Greensboro Police again face charges of profiling, brutality

One of the Greensboro police officers involved in the Jose Charles case is again at the center of racial profiling and police brutality complaints.

The complaint, filed late last month, is again raising questions about a department that has for years faced charges of profiling and several high-profile brutality cases.

From a story this week in Greensboro’s alternative weekly, Triad City Beat:

Almost from the moment they parked their car in front of Cheesecakes by Alex on South Elm Street, the four young, black men attracted the attention of the Greensboro police downtown bike patrol, Jones said.

“Immediately, we were surrounded by police officers, maybe seven of them,” Jones recalled. “They started asking us what we were doing, where we were going. We asked them why they were asking all these questions. The best answer they could give us is that they were the community resource team, and it was their job to go out in the community and ask questions.”

They would soon encounter the bike patrol again, this time on the 100 block of West McGee Street bustling with raucous late-night revelers in a confusing situation that quickly spun out of control, ending with Jones’ friend, Aaron Garrett, getting Tased and all four arrested and hauled down to the Guilford County Jail. Graham Holt, Jones’ lawyer, contends that the four men became the target of the police’s attention solely because of their race, and that the officers unnecessarily escalated the situation.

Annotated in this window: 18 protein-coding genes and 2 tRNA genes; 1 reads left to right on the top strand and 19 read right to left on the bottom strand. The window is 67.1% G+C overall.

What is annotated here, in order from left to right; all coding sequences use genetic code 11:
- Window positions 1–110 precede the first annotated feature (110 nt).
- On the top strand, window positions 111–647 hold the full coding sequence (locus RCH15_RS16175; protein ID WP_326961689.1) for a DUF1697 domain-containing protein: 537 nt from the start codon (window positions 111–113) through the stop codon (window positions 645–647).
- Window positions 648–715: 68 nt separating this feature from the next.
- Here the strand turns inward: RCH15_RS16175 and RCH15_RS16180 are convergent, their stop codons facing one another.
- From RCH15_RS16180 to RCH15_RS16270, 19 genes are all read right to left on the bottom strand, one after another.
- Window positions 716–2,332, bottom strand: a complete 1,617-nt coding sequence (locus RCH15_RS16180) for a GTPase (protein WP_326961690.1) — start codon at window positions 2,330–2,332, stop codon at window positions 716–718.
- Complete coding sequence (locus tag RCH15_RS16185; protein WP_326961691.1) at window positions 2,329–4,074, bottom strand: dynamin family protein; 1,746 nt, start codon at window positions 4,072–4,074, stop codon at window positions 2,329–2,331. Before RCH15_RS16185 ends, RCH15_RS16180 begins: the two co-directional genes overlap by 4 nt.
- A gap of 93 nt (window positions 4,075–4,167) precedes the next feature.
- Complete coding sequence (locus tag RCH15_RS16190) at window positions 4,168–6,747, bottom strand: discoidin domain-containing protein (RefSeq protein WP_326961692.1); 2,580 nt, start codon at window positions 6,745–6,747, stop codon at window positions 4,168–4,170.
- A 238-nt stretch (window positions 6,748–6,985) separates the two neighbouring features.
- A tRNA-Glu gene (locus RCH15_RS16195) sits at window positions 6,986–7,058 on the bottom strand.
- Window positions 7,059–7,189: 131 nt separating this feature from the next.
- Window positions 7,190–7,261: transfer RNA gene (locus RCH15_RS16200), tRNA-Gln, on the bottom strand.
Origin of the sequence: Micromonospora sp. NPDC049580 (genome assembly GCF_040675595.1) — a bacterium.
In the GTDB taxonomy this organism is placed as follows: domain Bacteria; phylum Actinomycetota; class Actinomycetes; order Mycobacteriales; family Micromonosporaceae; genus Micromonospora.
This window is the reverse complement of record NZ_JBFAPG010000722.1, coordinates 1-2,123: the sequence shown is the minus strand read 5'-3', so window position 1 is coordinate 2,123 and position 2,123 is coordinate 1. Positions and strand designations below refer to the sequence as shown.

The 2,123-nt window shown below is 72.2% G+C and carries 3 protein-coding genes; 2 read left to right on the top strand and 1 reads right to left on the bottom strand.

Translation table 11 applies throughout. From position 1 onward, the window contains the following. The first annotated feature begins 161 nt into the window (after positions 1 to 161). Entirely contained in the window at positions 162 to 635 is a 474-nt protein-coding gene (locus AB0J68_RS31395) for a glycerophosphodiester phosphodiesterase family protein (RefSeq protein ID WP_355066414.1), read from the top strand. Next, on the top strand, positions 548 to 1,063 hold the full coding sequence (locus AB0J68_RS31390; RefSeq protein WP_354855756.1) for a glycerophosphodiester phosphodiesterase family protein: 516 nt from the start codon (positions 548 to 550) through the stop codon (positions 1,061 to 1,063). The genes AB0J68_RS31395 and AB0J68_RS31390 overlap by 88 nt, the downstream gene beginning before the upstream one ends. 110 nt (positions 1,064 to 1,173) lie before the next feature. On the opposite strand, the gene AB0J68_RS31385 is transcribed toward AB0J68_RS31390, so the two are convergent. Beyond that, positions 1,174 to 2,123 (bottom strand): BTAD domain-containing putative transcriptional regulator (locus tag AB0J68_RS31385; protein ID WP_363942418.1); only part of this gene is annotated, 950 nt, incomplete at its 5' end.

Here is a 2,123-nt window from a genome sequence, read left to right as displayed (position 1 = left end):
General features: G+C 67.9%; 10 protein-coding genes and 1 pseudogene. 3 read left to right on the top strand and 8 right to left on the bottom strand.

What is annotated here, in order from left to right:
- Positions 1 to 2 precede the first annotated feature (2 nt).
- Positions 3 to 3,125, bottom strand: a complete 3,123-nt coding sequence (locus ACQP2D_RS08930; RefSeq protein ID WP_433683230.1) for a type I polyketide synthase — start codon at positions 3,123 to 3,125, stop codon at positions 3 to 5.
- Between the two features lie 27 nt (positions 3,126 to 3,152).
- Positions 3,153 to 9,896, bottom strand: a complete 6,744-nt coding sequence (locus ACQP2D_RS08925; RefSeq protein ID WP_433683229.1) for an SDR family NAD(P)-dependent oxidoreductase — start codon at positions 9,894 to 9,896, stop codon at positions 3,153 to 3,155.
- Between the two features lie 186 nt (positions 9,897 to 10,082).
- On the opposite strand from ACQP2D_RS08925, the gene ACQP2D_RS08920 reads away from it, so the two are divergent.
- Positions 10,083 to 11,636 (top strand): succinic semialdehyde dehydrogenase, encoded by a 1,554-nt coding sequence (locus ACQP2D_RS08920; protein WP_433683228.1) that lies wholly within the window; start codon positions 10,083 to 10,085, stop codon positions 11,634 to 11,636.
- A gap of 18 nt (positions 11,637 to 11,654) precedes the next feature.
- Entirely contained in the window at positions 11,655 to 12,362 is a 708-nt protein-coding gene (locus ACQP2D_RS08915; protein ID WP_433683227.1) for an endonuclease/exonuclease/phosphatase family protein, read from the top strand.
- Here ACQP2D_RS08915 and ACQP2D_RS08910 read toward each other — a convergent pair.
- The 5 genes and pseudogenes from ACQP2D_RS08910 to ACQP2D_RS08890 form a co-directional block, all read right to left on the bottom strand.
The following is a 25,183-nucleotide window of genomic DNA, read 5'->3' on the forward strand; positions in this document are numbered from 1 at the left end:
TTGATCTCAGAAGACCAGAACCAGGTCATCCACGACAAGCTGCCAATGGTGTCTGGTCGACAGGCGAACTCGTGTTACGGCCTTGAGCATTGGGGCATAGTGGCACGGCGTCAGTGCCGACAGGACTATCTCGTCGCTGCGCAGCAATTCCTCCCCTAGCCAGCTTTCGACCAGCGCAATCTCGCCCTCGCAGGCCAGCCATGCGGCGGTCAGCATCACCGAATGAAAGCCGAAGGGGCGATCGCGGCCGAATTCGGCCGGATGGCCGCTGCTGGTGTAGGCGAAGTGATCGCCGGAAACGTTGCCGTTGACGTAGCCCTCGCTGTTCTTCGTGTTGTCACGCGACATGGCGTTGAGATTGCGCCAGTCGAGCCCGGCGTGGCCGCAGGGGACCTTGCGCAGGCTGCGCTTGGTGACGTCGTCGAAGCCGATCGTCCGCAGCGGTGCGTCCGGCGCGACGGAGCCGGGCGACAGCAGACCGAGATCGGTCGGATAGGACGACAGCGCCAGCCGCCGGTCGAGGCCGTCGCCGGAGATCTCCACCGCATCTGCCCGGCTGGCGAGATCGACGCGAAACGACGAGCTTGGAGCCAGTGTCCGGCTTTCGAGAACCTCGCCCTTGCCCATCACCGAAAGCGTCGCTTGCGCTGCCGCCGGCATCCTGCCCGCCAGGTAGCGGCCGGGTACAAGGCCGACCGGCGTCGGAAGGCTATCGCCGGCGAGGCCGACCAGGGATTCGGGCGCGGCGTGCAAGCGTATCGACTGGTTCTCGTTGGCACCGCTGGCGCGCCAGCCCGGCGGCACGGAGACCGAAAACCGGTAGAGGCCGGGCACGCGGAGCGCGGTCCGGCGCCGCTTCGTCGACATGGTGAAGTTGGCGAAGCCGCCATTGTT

One of the officers involved in the incident was Officer Samuel A. Alvarez, who can be seen in an eyewitness video grabbing one of the young men from behind and slamming him into a car before he is tossed to the ground.

Alvarez was also involved in the controversial Jose Charles case:

Jose Charles, a 15-year-old boy who had been attacked by a group of teenagers at the Fun Fourth Festival at Center City Park on July 4, 2016, wound up in a melee with downtown bike patrol officers that resulted in criminal charges against him and a hospital visit. While Charles was using his T-shirt to stanch blood from a cut above his eye, Officer Alvarez approached Charles and asked him what he was doing. Tamara Figueroa, Charles’ mother, alleged in an interview with Triad City Beat earlier this year that Alvarez reacted to her son’s profane response by grabbing him, lifting him “in the air with all the force they could, and slam[ming] him on his head.”

Cpl. Johnson, the supervisor on duty on both July 4 and Sept. 10, acknowledged in the investigative report for the Charles incident that following the encounter with Alvarez, “Charles’ pre-existing lacerations to his right eye began bleeding rapidly.”

The administrative investigation by the department’s professional standards division cleared the officers of wrongdoing in the Charles incident, but the police community review board, a citizen panel, disagreed with the department’s finding. Lindy Perry-Garnette, a member of the board, was forced to resign after she publicly expressed concern about what she saw in police body-camera video of the incident. Frustration about city council’s handling of the matter boiled over with dozens of Charles’ supporters taking over council chambers in May.

The latest incident is under administrative investigation, according to the Greensboro Police Department.

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